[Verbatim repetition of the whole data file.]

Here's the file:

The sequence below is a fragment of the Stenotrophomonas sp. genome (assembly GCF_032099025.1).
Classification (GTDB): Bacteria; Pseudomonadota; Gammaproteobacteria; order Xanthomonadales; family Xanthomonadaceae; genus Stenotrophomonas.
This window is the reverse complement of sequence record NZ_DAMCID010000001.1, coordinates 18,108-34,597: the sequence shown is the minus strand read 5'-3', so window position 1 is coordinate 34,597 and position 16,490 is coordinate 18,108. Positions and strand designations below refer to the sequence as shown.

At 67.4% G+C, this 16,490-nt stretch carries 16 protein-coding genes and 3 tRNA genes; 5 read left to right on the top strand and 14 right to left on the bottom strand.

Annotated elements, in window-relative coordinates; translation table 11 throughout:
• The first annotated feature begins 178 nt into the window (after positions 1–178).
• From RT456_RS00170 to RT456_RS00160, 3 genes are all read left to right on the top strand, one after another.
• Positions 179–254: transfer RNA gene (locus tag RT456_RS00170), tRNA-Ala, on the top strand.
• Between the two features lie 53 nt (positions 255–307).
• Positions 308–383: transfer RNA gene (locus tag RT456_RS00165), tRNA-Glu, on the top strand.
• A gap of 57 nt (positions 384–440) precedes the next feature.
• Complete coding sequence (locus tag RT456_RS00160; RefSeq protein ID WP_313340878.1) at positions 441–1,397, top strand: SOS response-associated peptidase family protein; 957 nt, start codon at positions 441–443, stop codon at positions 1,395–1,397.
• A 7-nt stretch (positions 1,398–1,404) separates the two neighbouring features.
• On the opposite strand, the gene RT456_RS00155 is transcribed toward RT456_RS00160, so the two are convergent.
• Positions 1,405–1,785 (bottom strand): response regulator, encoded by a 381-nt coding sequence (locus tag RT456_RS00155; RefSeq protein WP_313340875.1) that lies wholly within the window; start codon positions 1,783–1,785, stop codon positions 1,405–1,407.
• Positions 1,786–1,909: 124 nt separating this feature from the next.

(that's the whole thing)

The sequence below is a fragment of the Stenotrophomonas sp. genome (assembly GCF_032099025.1).
Classification (GTDB): Bacteria; Pseudomonadota; Gammaproteobacteria; order Xanthomonadales; family Xanthomonadaceae; genus Stenotrophomonas.
This window is the reverse complement of sequence record NZ_DAMCID010000001.1, coordinates 18,108-34,597: the sequence shown is the minus strand read 5'-3', so window position 1 is coordinate 34,597 and position 16,490 is coordinate 18,108. Positions and strand designations below refer to the sequence as shown.

At 67.4% G+C, this 16,490-nt stretch carries 16 protein-coding genes and 3 tRNA genes; 5 read left to right on the top strand and 14 right to left on the bottom strand.

Annotated elements, in window-relative coordinates; translation table 11 throughout:
• The first annotated feature begins 178 nt into the window (after positions 1–178).
• From RT456_RS00170 to RT456_RS00160, 3 genes are all read left to right on the top strand, one after another.
• Positions 179–254: transfer RNA gene (locus tag RT456_RS00170), tRNA-Ala, on the top strand.
• Between the two features lie 53 nt (positions 255–307).
• Positions 308–383: transfer RNA gene (locus tag RT456_RS00165), tRNA-Glu, on the top strand.
• A gap of 57 nt (positions 384–440) precedes the next feature.
• Complete coding sequence (locus tag RT456_RS00160; RefSeq protein ID WP_313340878.1) at positions 441–1,397, top strand: SOS response-associated peptidase family protein; 957 nt, start codon at positions 441–443, stop codon at positions 1,395–1,397.
• A 7-nt stretch (positions 1,398–1,404) separates the two neighbouring features.
• On the opposite strand, the gene RT456_RS00155 is transcribed toward RT456_RS00160, so the two are convergent.
• Positions 1,405–1,785 (bottom strand): response regulator, encoded by a 381-nt coding sequence (locus tag RT456_RS00155; RefSeq protein WP_313340875.1) that lies wholly within the window; start codon positions 1,783–1,785, stop codon positions 1,405–1,407.
• Positions 1,786–1,909: 124 nt separating this feature from the next.